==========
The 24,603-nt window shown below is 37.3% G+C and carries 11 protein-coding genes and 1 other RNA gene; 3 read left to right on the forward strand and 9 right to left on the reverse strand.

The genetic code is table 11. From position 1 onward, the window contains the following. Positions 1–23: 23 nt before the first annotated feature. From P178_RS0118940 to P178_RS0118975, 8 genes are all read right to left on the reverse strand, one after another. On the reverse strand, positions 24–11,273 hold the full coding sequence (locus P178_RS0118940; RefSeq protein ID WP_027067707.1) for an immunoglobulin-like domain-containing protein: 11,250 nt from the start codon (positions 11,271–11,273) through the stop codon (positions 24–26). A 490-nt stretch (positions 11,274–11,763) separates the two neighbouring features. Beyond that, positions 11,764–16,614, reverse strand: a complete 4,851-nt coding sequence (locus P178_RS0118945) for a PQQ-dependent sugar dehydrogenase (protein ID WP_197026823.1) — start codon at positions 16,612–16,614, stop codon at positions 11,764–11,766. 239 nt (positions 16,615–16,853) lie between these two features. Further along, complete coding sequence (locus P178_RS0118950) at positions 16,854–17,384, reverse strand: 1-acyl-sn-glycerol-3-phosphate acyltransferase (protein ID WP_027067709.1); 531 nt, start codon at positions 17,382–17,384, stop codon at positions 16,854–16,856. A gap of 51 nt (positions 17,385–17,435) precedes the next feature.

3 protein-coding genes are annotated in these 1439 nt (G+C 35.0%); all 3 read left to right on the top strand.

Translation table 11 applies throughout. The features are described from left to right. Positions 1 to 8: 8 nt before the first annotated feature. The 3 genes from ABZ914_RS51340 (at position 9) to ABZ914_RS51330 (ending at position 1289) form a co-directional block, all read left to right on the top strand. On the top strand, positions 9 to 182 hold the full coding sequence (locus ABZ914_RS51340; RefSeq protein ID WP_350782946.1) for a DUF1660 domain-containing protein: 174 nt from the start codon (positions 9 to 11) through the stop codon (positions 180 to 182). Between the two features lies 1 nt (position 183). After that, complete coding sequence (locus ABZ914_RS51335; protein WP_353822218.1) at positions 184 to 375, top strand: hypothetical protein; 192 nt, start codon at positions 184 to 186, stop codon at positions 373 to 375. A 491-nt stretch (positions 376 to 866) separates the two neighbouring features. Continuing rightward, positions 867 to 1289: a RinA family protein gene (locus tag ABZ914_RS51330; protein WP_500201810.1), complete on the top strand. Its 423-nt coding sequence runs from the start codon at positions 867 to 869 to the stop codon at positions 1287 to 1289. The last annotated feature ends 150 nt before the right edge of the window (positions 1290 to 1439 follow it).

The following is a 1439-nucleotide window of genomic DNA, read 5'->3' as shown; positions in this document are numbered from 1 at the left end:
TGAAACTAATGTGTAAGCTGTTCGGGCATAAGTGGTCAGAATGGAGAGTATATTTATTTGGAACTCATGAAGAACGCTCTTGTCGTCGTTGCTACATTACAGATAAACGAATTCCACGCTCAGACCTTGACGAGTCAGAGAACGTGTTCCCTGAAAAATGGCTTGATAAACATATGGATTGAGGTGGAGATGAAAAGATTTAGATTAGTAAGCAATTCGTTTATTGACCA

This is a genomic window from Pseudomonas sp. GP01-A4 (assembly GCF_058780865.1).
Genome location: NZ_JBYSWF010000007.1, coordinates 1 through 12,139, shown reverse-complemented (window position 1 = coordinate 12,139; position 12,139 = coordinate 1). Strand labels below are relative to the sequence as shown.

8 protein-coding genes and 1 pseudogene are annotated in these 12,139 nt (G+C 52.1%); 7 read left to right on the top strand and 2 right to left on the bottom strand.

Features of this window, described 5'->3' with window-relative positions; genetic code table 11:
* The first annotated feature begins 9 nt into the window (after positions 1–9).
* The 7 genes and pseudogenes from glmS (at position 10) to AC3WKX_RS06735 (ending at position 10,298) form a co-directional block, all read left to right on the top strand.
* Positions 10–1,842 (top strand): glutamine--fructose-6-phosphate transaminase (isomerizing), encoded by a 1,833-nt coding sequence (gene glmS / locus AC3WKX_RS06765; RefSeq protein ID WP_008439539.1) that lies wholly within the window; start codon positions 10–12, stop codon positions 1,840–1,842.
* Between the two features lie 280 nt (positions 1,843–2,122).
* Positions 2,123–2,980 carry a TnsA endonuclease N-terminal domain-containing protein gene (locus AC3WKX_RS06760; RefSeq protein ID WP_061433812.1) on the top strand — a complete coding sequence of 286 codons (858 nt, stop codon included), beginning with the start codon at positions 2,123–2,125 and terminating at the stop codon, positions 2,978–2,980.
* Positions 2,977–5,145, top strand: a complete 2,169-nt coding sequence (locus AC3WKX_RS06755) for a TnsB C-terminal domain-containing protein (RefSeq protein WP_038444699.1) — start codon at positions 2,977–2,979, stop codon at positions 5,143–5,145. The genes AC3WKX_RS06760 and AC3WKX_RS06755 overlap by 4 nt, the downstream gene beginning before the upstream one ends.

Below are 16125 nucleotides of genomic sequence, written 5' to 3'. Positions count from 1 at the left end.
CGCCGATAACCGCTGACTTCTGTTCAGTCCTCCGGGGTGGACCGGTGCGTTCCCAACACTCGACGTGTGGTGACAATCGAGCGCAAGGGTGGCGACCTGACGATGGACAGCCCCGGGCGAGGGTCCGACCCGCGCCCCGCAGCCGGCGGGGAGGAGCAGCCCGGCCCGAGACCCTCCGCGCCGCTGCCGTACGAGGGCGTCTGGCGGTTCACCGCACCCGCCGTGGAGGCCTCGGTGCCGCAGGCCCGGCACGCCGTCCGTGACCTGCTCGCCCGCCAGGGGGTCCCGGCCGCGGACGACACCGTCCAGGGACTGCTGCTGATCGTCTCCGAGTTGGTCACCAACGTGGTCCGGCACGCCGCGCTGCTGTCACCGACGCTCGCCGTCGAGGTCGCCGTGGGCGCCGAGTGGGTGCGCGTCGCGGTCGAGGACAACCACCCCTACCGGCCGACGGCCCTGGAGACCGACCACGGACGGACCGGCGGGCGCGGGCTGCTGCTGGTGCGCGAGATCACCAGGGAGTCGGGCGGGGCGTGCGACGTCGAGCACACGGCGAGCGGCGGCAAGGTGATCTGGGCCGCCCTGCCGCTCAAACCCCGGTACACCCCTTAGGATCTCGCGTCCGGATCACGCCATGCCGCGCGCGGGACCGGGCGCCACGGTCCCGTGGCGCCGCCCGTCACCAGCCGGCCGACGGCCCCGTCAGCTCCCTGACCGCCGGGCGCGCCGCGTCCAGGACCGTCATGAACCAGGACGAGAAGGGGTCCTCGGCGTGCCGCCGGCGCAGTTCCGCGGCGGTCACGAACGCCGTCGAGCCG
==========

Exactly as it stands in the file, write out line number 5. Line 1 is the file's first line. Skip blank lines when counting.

The following is a 1439-nucleotide window of genomic DNA, read 5'->3' as shown; positions in this document are numbered from 1 at the left end: